The most important consequence of Sri Lanka’s recent parliamentary election is that voters have prevented the Putinization of their country and its politics.
The August 17 election brought Ranil Wickremasinghe’s UNP-led coalition government back to power with an increased tally, though its 106 seats leaves it seven short of a majority in the 225-member parliament. It also prevented “strongman” Mahinda Rajapaksa from becoming prime minister in the style of Vladimir Putin. After two terms as Russia’s president, Putin became prime minister for one term in 2008, and then president after that. He continues to preside over a specific political order of autocratic authoritarianism that has taken hold in after the collapse of Gobrachev’s perestroika experiment.
Putin chose to become prime minister in order to overcome the constraints of term limits. For Rajapaksa, the prime ministerial race was a chance to undo the January 8 presidential verdict and return to power. Had he succeeded, he would likely have marginalised President Maithripala Sirisena in the same way that Putin as PM sidelined President Dmitri Medvedev.
What Putinization involves
A key feature of Putinization is the capture of the state by a cartel of political, business and bureaucratic elites, led by a strongman-ruler. The cartel’s grip is maintained through violence, coercion and relentless attempts at monopolisation of economic and political power. Putinized politics is leader-centric. The leader is presented to the people as the indispensable and single most important factor for national unity, political and economic stability, development and prosperity, and state security.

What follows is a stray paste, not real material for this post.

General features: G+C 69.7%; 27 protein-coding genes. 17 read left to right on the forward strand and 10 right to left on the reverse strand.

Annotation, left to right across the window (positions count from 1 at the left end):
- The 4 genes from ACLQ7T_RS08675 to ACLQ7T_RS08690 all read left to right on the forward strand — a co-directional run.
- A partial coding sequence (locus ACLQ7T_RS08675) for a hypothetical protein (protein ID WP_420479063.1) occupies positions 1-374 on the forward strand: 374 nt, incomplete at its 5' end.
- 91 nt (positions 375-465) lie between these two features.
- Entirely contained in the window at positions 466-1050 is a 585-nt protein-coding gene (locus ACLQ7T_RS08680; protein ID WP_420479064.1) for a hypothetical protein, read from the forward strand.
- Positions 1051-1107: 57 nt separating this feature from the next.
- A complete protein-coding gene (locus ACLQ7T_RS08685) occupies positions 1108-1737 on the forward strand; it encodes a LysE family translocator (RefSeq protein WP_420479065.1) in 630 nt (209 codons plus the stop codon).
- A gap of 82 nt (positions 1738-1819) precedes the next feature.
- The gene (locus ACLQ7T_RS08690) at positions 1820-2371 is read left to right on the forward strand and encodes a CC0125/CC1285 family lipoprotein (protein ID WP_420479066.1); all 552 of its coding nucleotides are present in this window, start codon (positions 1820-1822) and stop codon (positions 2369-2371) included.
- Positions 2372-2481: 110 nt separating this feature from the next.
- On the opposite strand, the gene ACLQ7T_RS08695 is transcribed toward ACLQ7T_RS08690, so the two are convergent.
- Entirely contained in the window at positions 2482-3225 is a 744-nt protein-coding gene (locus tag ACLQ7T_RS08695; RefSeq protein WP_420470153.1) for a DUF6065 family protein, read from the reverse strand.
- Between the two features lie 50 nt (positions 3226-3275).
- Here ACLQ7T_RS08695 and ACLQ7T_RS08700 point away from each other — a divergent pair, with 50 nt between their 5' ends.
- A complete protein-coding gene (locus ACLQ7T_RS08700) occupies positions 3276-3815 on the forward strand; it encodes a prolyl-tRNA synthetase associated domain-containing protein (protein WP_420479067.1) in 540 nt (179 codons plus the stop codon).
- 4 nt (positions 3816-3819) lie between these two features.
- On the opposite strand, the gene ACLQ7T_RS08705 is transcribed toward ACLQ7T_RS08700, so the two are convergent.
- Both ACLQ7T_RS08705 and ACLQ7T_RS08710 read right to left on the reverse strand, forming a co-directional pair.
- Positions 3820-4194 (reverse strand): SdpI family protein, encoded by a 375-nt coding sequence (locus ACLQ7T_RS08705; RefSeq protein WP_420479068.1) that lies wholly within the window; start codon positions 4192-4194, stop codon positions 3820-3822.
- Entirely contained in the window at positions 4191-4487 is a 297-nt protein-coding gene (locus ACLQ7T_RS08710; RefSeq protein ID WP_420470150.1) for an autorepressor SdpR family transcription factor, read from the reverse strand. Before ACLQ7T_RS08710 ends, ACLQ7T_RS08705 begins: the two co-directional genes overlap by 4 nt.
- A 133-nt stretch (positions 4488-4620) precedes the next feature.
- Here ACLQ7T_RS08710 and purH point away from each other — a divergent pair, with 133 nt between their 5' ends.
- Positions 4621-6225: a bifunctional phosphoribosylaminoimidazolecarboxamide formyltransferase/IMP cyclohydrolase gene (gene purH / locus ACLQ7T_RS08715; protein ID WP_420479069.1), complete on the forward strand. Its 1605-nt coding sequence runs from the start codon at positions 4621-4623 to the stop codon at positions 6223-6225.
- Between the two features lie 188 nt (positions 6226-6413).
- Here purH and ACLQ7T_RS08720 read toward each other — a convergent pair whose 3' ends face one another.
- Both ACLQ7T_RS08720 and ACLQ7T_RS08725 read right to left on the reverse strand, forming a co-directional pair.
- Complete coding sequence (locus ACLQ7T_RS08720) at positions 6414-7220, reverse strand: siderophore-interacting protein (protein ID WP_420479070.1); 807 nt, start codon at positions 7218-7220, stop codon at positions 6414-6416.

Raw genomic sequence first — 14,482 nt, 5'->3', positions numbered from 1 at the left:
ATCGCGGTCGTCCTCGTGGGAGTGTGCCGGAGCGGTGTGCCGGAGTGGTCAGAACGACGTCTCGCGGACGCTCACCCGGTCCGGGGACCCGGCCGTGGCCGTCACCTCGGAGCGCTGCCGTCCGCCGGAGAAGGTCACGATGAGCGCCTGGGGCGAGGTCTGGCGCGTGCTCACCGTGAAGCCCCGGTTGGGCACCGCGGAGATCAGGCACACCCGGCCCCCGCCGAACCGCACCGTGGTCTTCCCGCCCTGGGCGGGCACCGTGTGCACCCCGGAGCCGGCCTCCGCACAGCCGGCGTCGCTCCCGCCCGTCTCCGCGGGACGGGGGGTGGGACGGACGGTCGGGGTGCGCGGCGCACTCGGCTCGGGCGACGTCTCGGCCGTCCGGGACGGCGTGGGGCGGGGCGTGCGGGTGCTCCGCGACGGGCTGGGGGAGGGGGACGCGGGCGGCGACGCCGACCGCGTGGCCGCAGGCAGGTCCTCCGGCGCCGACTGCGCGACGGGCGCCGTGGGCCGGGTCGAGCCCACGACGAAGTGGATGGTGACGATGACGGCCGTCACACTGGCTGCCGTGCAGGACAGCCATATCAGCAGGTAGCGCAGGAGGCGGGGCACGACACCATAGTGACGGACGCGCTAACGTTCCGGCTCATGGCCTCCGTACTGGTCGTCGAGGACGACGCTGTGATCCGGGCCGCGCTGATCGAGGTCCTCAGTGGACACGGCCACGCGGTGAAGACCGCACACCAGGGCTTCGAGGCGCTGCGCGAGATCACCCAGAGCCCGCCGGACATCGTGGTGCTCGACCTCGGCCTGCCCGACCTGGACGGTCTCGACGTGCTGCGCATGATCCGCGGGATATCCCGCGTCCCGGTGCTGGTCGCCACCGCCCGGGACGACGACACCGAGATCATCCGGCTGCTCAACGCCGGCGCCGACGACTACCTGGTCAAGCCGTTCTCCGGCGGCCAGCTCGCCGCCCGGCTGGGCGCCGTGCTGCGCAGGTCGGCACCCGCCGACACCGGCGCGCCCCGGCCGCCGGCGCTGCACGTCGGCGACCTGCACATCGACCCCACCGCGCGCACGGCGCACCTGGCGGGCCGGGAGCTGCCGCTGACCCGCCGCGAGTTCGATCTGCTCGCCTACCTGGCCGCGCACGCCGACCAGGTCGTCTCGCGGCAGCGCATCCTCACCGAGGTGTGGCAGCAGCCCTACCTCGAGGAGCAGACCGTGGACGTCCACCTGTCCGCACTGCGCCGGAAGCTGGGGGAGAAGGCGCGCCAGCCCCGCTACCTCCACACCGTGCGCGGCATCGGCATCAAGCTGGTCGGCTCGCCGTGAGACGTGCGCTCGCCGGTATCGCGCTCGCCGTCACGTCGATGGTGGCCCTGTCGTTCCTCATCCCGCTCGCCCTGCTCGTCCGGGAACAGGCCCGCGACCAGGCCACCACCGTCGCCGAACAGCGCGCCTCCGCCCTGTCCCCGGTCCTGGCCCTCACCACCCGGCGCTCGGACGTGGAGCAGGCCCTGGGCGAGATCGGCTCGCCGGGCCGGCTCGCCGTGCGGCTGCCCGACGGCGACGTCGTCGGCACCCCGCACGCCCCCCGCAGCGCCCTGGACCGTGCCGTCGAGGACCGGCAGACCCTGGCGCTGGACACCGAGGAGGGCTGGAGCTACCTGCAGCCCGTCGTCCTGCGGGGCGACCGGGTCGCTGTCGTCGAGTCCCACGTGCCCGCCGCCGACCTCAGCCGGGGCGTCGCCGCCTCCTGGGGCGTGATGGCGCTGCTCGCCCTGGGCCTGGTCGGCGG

The deployment of repressive state machinery to control citizens into submission, silence the opposition and erase any threat to the regime by means reminiscent of the role of the secret police during the Stalinist era is another feature of the Putin model. Employing state repression as a political weapon, Putin has made life extremely difficult for all those who dare to oppose or even challenge his power. It is with considerable justification that a few years ago, some Russian academics used Charles Tilly’s well-known thesis of ‘the state as a protection racket’ to explain the political change in Russia under Yeltsin and then Putin.